"OFF" position, and push the winding lever from its
stand-off position back in toward the body to its
locked position.
Reminder: To prevent unnecessary current drain
from the batteries, be sure to turn the camera off
after you are finished taking pictures.
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VII INTERCHANGEABLE LENSES
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Canon offers the widest selection of interchangeable
lenses for any Variable Aperture AE camera being
manufactured today. The FD series of lenses permit
full AE operation and range from an incredible
15mm full frame fish-eye which "sees" a full 180 to
a 300mm telephoto having only an 8 angle of view.
Included in this series is a 50mm macro lens focusing
down to 8.4" with a life-size adapter, a 17mm
super-wide-angle taking in 104 of view without
rectilinear distortion, a 55mm f/1.2 ASPHERICAL
lens employing an aspherical element to completely
eliminate flare, and three zoom lenses, one equipped
with macro focusing (the 35-70mm lens). The FL
and manual series, although not designed for AE
photography, can be used on the Canon EF in the
stopped-down metering mode. Lenses from a 7.5mm
circular fish-eye lens all the way up to a 1200mm
super-telephoto are available from Canon. Three
special FL telephoto lenses each use one or more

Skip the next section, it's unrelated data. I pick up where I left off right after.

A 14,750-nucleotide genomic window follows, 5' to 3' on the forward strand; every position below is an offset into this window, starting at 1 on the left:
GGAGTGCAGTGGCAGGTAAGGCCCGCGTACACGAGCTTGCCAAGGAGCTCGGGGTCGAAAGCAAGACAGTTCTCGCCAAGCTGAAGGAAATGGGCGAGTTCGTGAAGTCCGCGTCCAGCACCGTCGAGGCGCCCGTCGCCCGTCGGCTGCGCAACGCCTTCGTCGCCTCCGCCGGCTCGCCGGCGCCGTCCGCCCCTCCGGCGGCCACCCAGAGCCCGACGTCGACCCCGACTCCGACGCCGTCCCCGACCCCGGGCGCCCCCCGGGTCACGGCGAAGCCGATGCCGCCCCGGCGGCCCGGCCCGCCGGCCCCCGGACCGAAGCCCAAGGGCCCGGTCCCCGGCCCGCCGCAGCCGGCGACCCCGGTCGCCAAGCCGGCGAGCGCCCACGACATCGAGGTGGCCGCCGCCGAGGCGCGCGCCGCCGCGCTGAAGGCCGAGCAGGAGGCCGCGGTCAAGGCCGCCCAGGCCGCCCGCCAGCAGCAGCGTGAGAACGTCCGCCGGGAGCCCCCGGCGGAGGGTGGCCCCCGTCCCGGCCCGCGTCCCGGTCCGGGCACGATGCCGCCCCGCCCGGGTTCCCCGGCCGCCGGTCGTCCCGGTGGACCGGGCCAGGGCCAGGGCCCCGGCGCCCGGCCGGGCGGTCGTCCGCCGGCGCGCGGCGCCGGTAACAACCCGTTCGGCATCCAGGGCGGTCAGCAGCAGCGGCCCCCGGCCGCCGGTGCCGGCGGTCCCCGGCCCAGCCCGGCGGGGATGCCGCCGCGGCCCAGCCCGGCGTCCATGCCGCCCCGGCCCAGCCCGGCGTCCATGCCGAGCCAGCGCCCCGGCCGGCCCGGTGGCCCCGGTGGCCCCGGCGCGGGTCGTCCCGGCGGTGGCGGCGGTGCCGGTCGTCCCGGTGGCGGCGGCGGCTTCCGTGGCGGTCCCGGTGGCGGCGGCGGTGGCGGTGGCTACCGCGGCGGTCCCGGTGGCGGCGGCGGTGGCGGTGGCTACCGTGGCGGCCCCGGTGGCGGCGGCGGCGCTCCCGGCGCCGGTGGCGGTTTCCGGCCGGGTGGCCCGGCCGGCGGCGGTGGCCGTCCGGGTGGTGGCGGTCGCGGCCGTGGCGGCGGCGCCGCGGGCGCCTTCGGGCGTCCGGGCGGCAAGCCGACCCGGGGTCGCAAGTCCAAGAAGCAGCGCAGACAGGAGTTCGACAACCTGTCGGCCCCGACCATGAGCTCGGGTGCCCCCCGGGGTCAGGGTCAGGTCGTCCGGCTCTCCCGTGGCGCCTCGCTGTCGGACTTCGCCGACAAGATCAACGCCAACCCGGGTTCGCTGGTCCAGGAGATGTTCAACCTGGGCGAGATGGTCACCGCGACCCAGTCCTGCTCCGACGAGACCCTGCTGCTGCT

artificial flourite elements to help combat chromatic
aberration, a universal problem present in telephoto
lens designs. (Even a fantastic 5200mm f/14 mirror
lens is available from the factory by special order.)
All Canon lenses are world-famous for their incredible resolving power, high image contrast,
superior color balance, and lack of aberrations. Most
lenses are now multi-layer coated with Canon's
exclusive process, called "Super Spectra Coating."
S.S.C, indicates multi-layer coating, whereas S.C.
(Spectra Coating) indicates single-layer coating. Each
Canon FD lens has an easy to hold diamond-studded
rubber focusing grip and is supplied with a leather
carrying case. In addition, most lenses have either a
built-in or special bayonet-mounting lens hood. The
latter can be easily stored on the lens in the reversed
position. To produce pictures of the highest quality,
always use Canon interchangeable lenses with your
Canon EF.
55
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INTERCHANGEABLE LENSES
FD SERIES (FOR AE OPERATION)
Closest Focusing
Distance
Filter Size
(m)
(mm)
(ft.)
Four Built.3
1
in
Angle of
View
Minimum
Aperture
Fish-Eye FD 15mm f/2.8 S.S.C.
180°
f/16
FD 17mm f/4 S.S.C.
104°
f/22
.25
.9
FD 20mm f/2.8 S.S.C.
Super WideAngle
FD 24mm f/1. 4 S.S.C.
ASPHERICAL
94°
f/22
.25
84°
f/16
FD 24mm f/2.8 S.S.C.
84°
FD 28mm f/2.8 S.C.
Type
Full-Frame
Fish-Eye
Lens
Hood
Length
(mm)
(ins.)
(g)
Weight
(Ibs.)
(ozs.)
Built-in
60.5
2-3/8
485
1
1-1/8
72
None
56
2-3/16